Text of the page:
I've created the following chart that looks at each of the 40 current GOP Senate seats. Note that because we're focusing on the electoral dimension of the confirmation vote I haven't included the retiring Senators but have listed their seats as open. I've coded, first, when that seat is up for re-election. We might expect those Senators with re-election races next year to perhaps be most fearful of the charge of being anti-Hispanic. I've next coded the percentage of their state that is Hispanic, based on numbers from the Pew Hispanic Center. Obviously, those states with a larger Hispanic vote present "No" voting Senators with a greater risk. Next I've coded the margin of victory in each Senator's last election. Those GOP senators who had extremely large margins of victories might have little to fear (especially if they come from states w/a small Hispanic population) in voting against Sotomayor compared to those who had close races. Next I identify the seven current Republican members of the Senate Judiciary Committee. These members will be in the spotlight as they lead the questioning of the nominee and cast the initial votes on her. Committee members also tend to "carry the water" for the party at large during the nomination process so we will see the emerging GOP strategy on Sotomayor implemented by this group. Finally, I've indicated how Senators in office at the time voted on Sotomayor's elevation to the U.S. Court of Appeals in 1998. It will be interesting to see whether those who supported her in 1998 now vote against her, or vice versa,--and how they justify such a vote.

A couple of interesting things to note. As I noted in the title of this post, Texas Senator John Cornyn has been conspicous in his even-handedness toward the Sotomayor nomination. One reason for this, perhaps, is the demographic reality that is modern Texas. Percentage wise, the Lone Star State has the largest Hispanic population in the country. While Cornyn was just re-elected last fall with a relatively healthy margin, any future ambitions that he may have in the state (or nation-wide) are going to be affected by his standing among Hispanic voters. The fact that he also sits on the Judiciary Committee would seem to be further evidence of why he is taking such a moderate tack at this point. Finally I'd note that Cornyn is currently the head of the Republican Senatorial Committee and thus in charge of the effort to recruit and fund GOP Senate candidates this cycle. Unlike other Senators he needs to be especially attuned to the national mood and electorate. His recent comments that the GOP needs to become a "national" party again show that he is at least aware of how much work needs to be done among certain groups (including Hispanics) of the electorate. Cornyn's colleague from Texas, Kay Bailey Hutchison, is also worth watching. While her most recent victory was double that of Cornyn's, she has perhaps a more difficult decision to make. First, Hutchison is widely expected to declare herself a candidate for the upcoming governor's race in which she will challenge incumbent GOP Governor Rick Perry in what will no doubt be a blockbuster primary fight. Thus, each decision she makes will be parsed for its electoral ramifications. Complicating this is the fact that she voted against Sotomayor in 1998. The result is some pretty complicated political jujitsu---how do you 1) win a Republican primary in which the incentive is to move right (anti-Sotomayor) yet leave yourself in a position to 2) win the general election where over 1/3 of the electorate is Hispanic???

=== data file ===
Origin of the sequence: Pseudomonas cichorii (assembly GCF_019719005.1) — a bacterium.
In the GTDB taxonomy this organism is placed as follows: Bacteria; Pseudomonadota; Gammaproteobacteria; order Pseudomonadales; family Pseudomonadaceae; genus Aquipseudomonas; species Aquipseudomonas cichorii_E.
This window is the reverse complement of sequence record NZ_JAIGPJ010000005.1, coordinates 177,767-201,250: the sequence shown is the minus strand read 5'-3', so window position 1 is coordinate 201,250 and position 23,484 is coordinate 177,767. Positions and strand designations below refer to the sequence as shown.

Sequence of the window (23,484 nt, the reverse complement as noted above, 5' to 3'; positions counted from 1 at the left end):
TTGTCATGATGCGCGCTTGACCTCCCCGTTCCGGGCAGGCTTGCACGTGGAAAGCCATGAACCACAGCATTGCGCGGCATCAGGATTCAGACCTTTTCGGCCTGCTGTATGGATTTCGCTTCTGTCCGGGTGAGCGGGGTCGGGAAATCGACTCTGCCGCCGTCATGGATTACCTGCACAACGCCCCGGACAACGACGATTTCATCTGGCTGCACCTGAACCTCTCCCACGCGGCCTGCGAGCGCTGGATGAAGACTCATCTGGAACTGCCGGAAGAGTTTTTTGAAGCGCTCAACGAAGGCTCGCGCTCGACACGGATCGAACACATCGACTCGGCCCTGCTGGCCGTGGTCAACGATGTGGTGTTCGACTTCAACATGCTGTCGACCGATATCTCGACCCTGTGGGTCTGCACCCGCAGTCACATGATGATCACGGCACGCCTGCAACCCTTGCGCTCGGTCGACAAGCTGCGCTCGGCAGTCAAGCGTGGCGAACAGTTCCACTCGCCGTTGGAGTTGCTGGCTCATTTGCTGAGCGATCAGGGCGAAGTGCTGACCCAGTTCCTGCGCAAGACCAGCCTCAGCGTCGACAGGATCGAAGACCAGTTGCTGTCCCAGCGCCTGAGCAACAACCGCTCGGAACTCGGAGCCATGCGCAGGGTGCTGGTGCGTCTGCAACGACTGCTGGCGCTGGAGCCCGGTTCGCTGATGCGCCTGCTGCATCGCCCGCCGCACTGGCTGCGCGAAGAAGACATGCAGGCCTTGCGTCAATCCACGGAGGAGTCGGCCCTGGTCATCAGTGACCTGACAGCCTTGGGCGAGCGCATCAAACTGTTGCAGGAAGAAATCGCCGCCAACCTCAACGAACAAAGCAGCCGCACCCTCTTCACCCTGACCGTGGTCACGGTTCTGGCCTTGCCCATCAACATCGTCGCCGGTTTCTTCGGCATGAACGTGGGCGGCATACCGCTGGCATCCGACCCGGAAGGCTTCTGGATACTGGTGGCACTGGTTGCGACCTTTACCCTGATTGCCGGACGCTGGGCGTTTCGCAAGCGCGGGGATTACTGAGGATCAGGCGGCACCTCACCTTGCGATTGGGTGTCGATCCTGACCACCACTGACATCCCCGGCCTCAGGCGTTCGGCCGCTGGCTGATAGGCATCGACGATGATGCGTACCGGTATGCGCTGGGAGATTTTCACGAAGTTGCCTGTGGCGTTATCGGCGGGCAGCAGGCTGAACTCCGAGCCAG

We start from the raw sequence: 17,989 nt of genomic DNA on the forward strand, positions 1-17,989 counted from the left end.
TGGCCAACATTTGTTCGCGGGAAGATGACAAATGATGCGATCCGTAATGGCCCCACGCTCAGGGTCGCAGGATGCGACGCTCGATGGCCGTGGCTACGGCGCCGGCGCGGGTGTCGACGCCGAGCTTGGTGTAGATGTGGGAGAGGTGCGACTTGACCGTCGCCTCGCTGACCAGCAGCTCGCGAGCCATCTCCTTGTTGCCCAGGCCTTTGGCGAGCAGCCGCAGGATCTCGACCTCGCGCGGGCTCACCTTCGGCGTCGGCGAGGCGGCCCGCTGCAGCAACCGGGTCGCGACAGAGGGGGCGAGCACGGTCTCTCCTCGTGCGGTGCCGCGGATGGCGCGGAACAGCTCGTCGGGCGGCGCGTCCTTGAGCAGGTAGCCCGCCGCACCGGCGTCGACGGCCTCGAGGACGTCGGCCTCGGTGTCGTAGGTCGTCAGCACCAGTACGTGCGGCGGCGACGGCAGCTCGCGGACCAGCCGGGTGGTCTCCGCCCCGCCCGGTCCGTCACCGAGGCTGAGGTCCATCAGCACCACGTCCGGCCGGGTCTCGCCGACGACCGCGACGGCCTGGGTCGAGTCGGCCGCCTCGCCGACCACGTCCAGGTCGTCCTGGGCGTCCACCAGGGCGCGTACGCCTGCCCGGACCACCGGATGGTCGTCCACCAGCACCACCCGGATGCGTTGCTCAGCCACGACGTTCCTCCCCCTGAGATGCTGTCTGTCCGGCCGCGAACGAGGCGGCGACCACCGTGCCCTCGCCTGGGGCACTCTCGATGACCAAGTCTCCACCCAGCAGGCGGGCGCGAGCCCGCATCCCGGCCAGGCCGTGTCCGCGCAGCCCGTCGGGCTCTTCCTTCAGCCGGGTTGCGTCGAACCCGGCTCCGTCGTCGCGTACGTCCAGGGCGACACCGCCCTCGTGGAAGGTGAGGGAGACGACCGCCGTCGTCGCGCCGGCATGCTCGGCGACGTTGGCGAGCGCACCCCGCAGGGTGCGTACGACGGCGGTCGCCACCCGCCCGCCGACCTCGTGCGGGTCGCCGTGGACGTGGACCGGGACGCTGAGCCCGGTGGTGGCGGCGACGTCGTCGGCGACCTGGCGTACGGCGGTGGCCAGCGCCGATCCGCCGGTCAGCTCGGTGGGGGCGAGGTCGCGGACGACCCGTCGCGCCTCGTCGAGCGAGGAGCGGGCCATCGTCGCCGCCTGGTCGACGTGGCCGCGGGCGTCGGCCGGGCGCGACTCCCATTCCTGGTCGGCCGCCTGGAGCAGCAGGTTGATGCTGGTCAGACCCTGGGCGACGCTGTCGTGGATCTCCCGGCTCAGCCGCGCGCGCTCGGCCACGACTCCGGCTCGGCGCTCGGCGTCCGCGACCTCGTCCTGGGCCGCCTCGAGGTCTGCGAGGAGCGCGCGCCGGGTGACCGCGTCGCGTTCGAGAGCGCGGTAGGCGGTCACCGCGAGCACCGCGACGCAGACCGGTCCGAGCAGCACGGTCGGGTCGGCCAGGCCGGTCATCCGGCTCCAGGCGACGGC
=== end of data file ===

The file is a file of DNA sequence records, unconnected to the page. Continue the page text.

A similar dynamic exists further west in Arizona. Here, John McCain is on the ballot next year. While he's had relatively little difficulty in his recent re-elections, the trendlines have not been favorable for the GOP in Arizona over the past few cycles. Democrats have gained 3 House seats since 2006 and many believe that it will go Democratic in the next presidential race. With 30% of the population being Hispanic, one can see why these trends have emerged. One can envision a scenario in which McCain sides with the Sotomayor pick in the end. It fits his image of an "independent" or "maverick" while also, I'd suggest, being an easy vote. He will have to explain why he changed his mind after his 1998 vote against Sotomayor, though. Because McCain doesn't sit on Judiciary, the fate of the Sotomayor nomination will probably be well known by the time it gets to the Senate floor. If it appears that Sotomayor is going to be easily confirmed, McCain can vote "Yes"without worrying that his decision will change the outcome. He maintains good standing back home while not incurring the wrath of his party--he wins on all counts. John Kyl, the other Arizona GOPer, is in a much more tricky spot. He faces the same treacherous demographics, yet 1) had a closer re-election last time; 2) sits on Judiciary (and will thus be forced to stake a position relatively early on); and 3) voted against Sotomayor in 1998.

Other Senators to watch??? I'd pick out Richard Burr from North Carolina. Electorally he's in a state that has been moving Democratic and has a Hispanic population that while not huge, can be decisive--see Nate Silver's discussion of the Hispanic vote in Obama's Tarheel State win. He's also been pulling some pretty underwhelming poll numbers for an incumbent. The fact that he's not on Judiciary and wasn't in the Senate in '98, and thus didn't vote on Sotomayor then, gives him a lot of room to maneuver now. He could vote "Yes" in the end too.